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Singin' In The Rain - Theatre Royal Glasgow - 12th-23rd August 2014

Published by: Jon Cuthbertson on 14th Aug 2014 | View all blogs by Jon Cuthbertson

Heavy precipitation in Glasgow never usually raises any smiles – but this fantastic touring production of Singin’ In The Rain encouraged more than smiles – it generated a well deserved standing ovation.


This Chichester Festival Theatre production sets out its stall early – the overture begins and the cast burst into life. Andrew Wright’s inspired choreography utilises every piece of furniture and costume to full advantage – with wardrobe rails being used for flips, hats flying across the stage and even telephone wires creating interesting movement. The casting of James Leece in the leading role confirms where this restaging of the movie sees its strength – dancing. As a performer known primarily for his work with Matthew Bourne as a ballet dancer, it was no surprise to see the style and flair in his dancing, but it was a surprise to hear the warm velvet tones in his voice that had been hidden for so long. In contrast to that “warm velvet voice” we had Vicky Binns’ whining, discordant Lina Lamont. Now, if you have seen the film or the show, you will know that this is a compliment to the hysterical performance that Ms Binns gives in the role of the gorgeous diva of the silent movies, who doesn’t have the voice to match. I think this is a testament to Anne Marie Speed’s vocal coaching and to Ms Binns herself that they have found a voice that the actor can maintain, but still grates so well!


Stephane Anelli’s energetic and charismatic Cosmo was thoroughly entertaining. His rendition of Make ‘Em Laugh finished with the audience applauding for nearly a whole minute. From there the numbers came thick and fast with a high paced tap routine in Moses Supposes alongside James Leece as Don. Both were then joined by the delightful Amy Ellen Richardson, as the ingénue Kathy Selden, in my highlight of the show – Good Morning. Although in a completely different setting from the film, all the touches were there in a nod to the original but with such a fresh approach that the whole number was a delight to watch. We’re not even at the end of act 1 – how can they top this? By bringing on the rain of course and leaving Mr Leece on stage to do exactly what he has trained to do – dance! The rain itself is amazing – the stage is flooded almost instantly – but the dancing is exceptional. With some light up paving stones, we see just how accurate and precise a dancer Mr Leece is, while still looking so improvised and free.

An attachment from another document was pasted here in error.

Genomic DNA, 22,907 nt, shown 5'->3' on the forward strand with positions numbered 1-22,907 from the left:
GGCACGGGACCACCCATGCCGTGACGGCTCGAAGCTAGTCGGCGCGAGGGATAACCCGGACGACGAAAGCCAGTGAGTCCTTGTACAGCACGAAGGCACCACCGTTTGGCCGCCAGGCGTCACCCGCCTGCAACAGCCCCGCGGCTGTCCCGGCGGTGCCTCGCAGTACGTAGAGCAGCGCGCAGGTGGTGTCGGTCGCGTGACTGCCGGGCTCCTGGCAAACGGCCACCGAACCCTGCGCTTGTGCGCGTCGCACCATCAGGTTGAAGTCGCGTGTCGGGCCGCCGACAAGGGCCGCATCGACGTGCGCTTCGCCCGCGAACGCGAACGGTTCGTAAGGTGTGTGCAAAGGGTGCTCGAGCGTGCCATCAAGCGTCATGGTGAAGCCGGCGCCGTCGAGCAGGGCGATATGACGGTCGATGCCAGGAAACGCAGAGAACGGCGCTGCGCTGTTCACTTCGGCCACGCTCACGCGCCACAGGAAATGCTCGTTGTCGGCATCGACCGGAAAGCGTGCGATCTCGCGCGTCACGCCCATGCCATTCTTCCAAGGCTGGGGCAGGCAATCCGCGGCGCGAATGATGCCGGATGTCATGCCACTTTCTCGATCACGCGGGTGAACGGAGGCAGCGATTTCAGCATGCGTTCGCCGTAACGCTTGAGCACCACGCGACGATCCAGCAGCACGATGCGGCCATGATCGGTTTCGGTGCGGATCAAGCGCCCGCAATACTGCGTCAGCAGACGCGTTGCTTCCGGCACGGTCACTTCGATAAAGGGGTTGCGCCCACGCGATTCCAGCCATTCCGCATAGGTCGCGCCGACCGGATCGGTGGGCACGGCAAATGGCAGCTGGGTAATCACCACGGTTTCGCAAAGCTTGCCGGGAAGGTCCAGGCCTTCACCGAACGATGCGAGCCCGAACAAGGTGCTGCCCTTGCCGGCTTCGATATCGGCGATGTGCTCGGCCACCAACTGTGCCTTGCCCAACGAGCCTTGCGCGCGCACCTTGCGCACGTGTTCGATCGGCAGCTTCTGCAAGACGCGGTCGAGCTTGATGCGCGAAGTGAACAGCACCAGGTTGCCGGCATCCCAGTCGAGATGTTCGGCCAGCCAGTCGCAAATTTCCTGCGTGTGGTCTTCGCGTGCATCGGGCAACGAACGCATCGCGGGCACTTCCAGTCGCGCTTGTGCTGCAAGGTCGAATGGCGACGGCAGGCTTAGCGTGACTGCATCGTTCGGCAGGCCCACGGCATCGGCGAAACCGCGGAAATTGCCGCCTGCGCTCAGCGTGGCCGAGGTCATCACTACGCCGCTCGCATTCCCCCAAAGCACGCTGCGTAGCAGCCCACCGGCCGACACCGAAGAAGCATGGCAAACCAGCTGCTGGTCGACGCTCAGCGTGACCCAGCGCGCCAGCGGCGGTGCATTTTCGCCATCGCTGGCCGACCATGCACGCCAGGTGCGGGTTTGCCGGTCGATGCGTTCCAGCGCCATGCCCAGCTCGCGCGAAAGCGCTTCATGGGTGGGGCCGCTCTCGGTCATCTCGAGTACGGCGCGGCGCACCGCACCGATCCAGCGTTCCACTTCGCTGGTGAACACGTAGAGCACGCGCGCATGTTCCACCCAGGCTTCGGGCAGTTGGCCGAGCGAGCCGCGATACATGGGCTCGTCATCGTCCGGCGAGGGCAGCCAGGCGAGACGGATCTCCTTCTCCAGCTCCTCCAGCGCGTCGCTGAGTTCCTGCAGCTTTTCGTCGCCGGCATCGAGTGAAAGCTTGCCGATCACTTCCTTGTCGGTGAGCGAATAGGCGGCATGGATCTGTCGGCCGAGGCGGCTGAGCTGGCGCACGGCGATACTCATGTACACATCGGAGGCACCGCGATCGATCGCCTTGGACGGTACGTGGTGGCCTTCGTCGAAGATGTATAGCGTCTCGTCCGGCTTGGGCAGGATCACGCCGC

With Act 2 bringing even more energy, Jonathan Church’s direction has been pitched perfectly with Simon Higlett’s design. Jenny Legg’s outstanding “Cyd Charisse”-esque turn in the Broadway Ballet brought another style of dance to the show and the whole number highlighted the high level of talent in the cast and ensemble.


Turning the rain back on for the finale was exactly what the audience wanted (except perhaps for the first few rows of the stalls who had their umbrellas up for the splash zone – I’m not kidding – be prepared to get wet!) – other than to maybe get the chance to sit through the whole wonderful romp all over again.


Listing Information


TUES 12 – SAT 23 AUGUST                 

Evenings: 7.30pm                                            

Matinees: Wed & Sat at 2.30pm (booking fee)

0844 871 7647 (booking fee)




1 Comment

  • Cameron Lowe
    by Cameron Lowe 3 years ago
    Thanks, Jon. This is definitely one of my favourite movie musicals. It still stands up against the best contemporary offerings to this day and I've often thought that the live version has stuggled to match that quality. It sounds like this latest tour has managed that and more!
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